A petition launched by this publication against the UK government’s decision to cancel airside tax free sales and the VAT Retail Export Scheme is nearing enough signatures to prompt an official response.
TRBusiness’ ‘Keep tax-free sales at airports and the VAT Retail Export Scheme’ petition glided past 7,000 signatures last week and is on track to hit 10,000 responses in a critical week when Chancellor Rishi Sunak unveils his Spending Review.
Opposition from businesses, including in the retail sectors, and MPs continues to mount against government to reverse a decision that the Association of International Retail has said leaves 40,000 workers staring at redundancy.
A letter sent to the Chancellor last week, which TRBusiness was aware had been circulating for some time, impressed the gravity of the impacts to Britain’s international standing by removing tax free sales.
Yesterday, ministers faced yet more pressure from the Together for Tourism Alliance, a newly established group of leaders from across the tourism, travel, hospitality and retail industries campaigning against the changes to VAT RES and the airside extra-statutory concession.
In a letter addressed to Prime Minister Boris Johnson as part of an email circular to the Chancellor, Communities Secretary Robert Jendrick and 85 other ministers, the Together for Tourism Alliance claims the abolition of the schemes risks a £10 billion/$13.3 billion loss in tourist sales to other European countries.
It says it will also impact the hotels, hospitality and travel and tourism sectors to the tune of more than £22 billion worth of spending.
The alliance has challenged Whitehall’s assertion that the measures will have little or no affect outside London’s West End via independently commissioned research on the impacts, specifically in the North of England.
“We are calling on the Government to ‘Drop the Shop Tax’ — something which would provide a much-needed boost to the UK’s retail, tourism, travel and hospitality sectors as well as sending a powerful message about the UK becoming a more welcoming destination for international visitors. A truly welcoming Global Britain,” reads the letter.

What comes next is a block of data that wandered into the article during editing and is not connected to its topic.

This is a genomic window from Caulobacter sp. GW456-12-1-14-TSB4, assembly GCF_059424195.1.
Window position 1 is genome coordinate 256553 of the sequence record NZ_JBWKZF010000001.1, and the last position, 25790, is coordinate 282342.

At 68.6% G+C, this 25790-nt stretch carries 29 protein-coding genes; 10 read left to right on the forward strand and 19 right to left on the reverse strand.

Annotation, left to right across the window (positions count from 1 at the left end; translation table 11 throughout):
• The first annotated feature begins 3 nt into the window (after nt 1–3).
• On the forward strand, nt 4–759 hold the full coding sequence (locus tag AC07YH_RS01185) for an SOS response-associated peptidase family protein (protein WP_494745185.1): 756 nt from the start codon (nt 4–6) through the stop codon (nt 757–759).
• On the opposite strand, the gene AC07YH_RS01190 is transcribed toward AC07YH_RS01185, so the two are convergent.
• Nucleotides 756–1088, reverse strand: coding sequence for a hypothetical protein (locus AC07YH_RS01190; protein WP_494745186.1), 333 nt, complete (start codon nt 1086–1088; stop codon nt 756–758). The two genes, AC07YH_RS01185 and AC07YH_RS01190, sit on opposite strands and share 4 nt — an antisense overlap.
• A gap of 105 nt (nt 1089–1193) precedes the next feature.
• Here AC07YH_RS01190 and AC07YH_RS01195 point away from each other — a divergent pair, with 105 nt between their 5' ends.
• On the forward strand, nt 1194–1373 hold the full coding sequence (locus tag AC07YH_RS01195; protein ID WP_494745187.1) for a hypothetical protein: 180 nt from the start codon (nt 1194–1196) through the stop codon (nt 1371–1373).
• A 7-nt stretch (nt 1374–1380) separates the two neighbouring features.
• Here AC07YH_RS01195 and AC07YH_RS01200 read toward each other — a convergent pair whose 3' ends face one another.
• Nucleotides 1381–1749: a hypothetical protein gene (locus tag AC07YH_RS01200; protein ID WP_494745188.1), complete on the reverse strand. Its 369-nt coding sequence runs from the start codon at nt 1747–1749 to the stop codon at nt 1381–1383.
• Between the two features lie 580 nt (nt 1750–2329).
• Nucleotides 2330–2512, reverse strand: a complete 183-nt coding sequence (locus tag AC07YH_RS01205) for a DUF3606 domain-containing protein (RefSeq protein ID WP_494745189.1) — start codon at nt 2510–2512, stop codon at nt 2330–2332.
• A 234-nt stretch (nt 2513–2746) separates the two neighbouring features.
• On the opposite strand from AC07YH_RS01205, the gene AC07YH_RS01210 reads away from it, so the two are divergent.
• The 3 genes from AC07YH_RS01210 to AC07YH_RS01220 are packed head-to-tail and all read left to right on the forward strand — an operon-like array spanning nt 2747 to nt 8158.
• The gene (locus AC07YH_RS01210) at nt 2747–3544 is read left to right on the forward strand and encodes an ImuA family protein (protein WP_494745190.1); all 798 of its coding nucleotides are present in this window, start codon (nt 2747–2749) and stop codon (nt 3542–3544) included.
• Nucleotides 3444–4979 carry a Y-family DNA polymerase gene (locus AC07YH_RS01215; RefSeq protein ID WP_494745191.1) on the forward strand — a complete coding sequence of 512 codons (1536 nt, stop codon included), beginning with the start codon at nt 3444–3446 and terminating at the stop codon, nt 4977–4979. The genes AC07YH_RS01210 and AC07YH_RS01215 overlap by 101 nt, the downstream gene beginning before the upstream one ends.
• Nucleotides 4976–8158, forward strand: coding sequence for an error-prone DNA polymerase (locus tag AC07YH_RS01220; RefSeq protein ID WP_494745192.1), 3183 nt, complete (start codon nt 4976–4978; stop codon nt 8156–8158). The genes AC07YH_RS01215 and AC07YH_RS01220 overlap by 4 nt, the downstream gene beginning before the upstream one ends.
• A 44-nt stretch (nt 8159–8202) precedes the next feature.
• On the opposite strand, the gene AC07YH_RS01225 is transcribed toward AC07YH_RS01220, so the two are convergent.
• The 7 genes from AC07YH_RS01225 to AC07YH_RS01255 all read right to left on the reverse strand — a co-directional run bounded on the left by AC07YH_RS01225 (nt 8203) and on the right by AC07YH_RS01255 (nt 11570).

“If the proposed changes are reversed, our Alliance of business leaders stands ready to act as a partner of Government on the implementation of a fully digital end-to-end solution for managing the VAT Retail Export Scheme, something which has already been developed in the private sector and is used in other European countries.”
The potential removal of the VAT Export Retail Export Scheme would not just impact UK airports, but the high-street as well. Sally Alington, Founder and CEO, Ethos Farm told TRBusiness: “If you think of Selfridges and Bicester Village, they attract international tourists who know they can do their tax refunds either onsite or back at the airport when they are travelling through.”
Allington, who has joined various Groups including the New West End Company, which have been lobbying parliament on the issue added: “In addition to running and owning Ethos Farm, I am also co-chair of the Airport Promotion Agencies, which represents eight member agencies across Europe.
“Blackjack is a member in the UK and does the staffing in the airports. I know the volume of work that goes on in the UK. Some people just don’t even realise. I expect you could tot up how many people work for Harrods Tax Free, World Duty Free or Dixons Travel Retail. These include agency staff, support staff and seasonal staff, along with people which step in to do tactical activations, run pop-up shops and execute Chinese New Year campaigns.
“All these elements are focused on trying to create great experiences and to drive spending in our airports. Brands will no longer want to invest if there is no value proposition. You are going to lose talent because some people may well feel the need to go and get a different job.”
The decision to cancel airside tax free sales and the VAT Retail Export Scheme is ‘so poorly thought through’, according to Alington. “I understand that extending the VAT Retail Export Scheme is going to cost the treasury an extra £1 billion [as they have to give back the VAT on certain sales] and they don’t want to lose that income. The point they are missing though is that people coming here as tourists want to spend money on so many other things.”
She explained: “Currently, international tourists who claim VAT cost the government around £2 billion a year, but they go on to spend £22 billion a year on other products and services on which they can pay VAT. That is less than 10% of the spend they can actually get a refund on.”
Keeping airside tax free sales and the VAT Retail Export Scheme for now is the best way forward. “The government does not need to make a decision right now. We don’t really have an influx of tourists at present due to the coronavirus crisis. Why not wait until the first quarter of 2020, once Britain has left the EU and have a proper debate?”